In this version of myself, I am the friend of dust mites, the builder who will not reject these temporary stones. I am a transitory being of ashes and dust, improvising the best I can with the materials at hand. I won’t get it entirely right. No one ever does. And it doesn’t matter in the least.

 

Brown God, White Bread

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Dear Brown God,

I ate white bread for you today. Yes, I did. I swallowed my aversion, draped a delicate veil of righteousness over my shoulders, and let the elements slide down my throat.

I did this without expectation. Frankly, it was mostly for show. But suddenly, there you were, sidling my direction. I shook my head, signaling you should leave me alone. My face said, “Do not sit anywhere near me.” You ignored my face.

We sat in uncomfortable silence on the back bench. When the time came for confession of sins, I scratched you a note, “Do not expect much from me. I’m white like the bread, inside and out.” But I didn’t have the courage to slide it over. We stared straight ahead. I felt myself starting to come apart. Like a shy lover, you gently took my hand, entwining our fingers one by one. No one noticed this merger, this complete dissolution of boundary and intent. In what was left of my center, a longing welled up to be poor, and brown, and hungry. To be courageous, worthy, alive. There, amongst acquaintances, I was a refugee—landless, homeless, stripped of my claims to humanity. Then I was a snowy owl, a field of lilies, a night, blackened by the turning of the earth, given a small reprieve by galaxies that refuse to be silenced.

A ragtag choir rushed to the front and began to sing the haunting plea, Dona Nobis Pachem. They were joined by the Gay Men’s Choir from San Francisco, and then by what appeared to be German children, mostly blond, and an orchestra, complete with a massive section of violins. They played. They sang. They begged for peace. You and I, God. You and I. We drank the music in like water. We sang until we dissolved, flowing in harmony toward the rising sea. All that remained was a little smear of hope on the new carpet. It glowed iridescent beneath the worn boots of those who will always stay faithfully behind.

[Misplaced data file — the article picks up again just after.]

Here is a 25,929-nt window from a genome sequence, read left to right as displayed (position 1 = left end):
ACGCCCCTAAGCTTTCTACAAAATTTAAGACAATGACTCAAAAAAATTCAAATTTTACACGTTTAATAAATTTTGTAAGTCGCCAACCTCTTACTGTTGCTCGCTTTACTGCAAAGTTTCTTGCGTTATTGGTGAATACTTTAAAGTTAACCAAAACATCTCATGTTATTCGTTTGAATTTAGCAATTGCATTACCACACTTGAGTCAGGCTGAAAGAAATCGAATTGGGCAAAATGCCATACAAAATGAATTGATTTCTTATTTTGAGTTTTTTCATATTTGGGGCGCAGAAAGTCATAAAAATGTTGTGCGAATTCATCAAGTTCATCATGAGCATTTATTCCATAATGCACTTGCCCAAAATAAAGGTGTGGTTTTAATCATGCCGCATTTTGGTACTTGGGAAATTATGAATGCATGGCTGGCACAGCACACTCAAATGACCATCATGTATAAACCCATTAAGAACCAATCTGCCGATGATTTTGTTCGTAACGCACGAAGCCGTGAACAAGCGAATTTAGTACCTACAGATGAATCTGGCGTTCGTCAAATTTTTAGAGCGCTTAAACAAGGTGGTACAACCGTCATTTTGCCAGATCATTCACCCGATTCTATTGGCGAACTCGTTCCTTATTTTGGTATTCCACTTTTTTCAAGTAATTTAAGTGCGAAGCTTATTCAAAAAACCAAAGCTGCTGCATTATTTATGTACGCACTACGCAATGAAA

And now, back in my tentative body, a howling wind is blowing me sideways. The evening is falling hard. I’m writing you this note to say I’m sorry. No matter how many times you stop by and remind me to be brave, and to eat with joy, I’m still a bit selfish and afraid.

Dona Nobis Pachem, Brown God. And rest well. Tomorrow will be another day.

Yours,

Rita

Longevity

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Out the southern window, eleven Canadian Geese sliced silently through the sky in a straight dark line. But it only looks straight. It’s curved like the earth, curved like all who dwell herein. An orange school bus glides along the distant road, carrying tired values and outdated ideas back and forth while unruly children bounce on the cracked leather seats. I’ve ridden that bus all my life. The back window rattles loose and I occasionally escape, but I don’t get far.

To mark the path home, I’ve rolled large stones into a curved line, and stacked smaller ones on the rounded tops, held in place by gravity, spit, and Zen. When the wind howls through the valley, some of them tumble off. These are local river rocks, but I drag stones home from wherever I go. Alleys, beaches, roadways, mountains, even other continents.

Decades ago, I rescued a collection of agates that had been buried by debris in the back yard of an old Forest Service office. I imagined the collector, likely now dead, watching from beyond. I wash them occasionally, and put them in new buckets, but at some point, I’ll do something more fitting, more spectacular with them. They seem content to wait. If anything can grasp the term geologic time, it would be rocks. When I was a child, I thought trees lived forever. Now I know they don’t, and I’m glad. I’m warmed by their cast-off bodies, sheltered by their harvested limbs.

And rocks don’t last forever either. But their comparative longevity is comforting.

And what’s forever, anyway? The little God on my shoulder—the one that ordained this moment–whispers something in my ear. “It’s music. Or another name for winter.”

Ah. I see. Listen to me all you fireflies and buffalo, nymphs and gnomes, wind and sun, seeds and stones. This is the gospel for today: Trees don’t live forever. Rocks don’t last forever. Bus rides eventually end. The earth is a circle moving in circles, creating the cradle, smoothing the grave. And that is how it should be. Amen.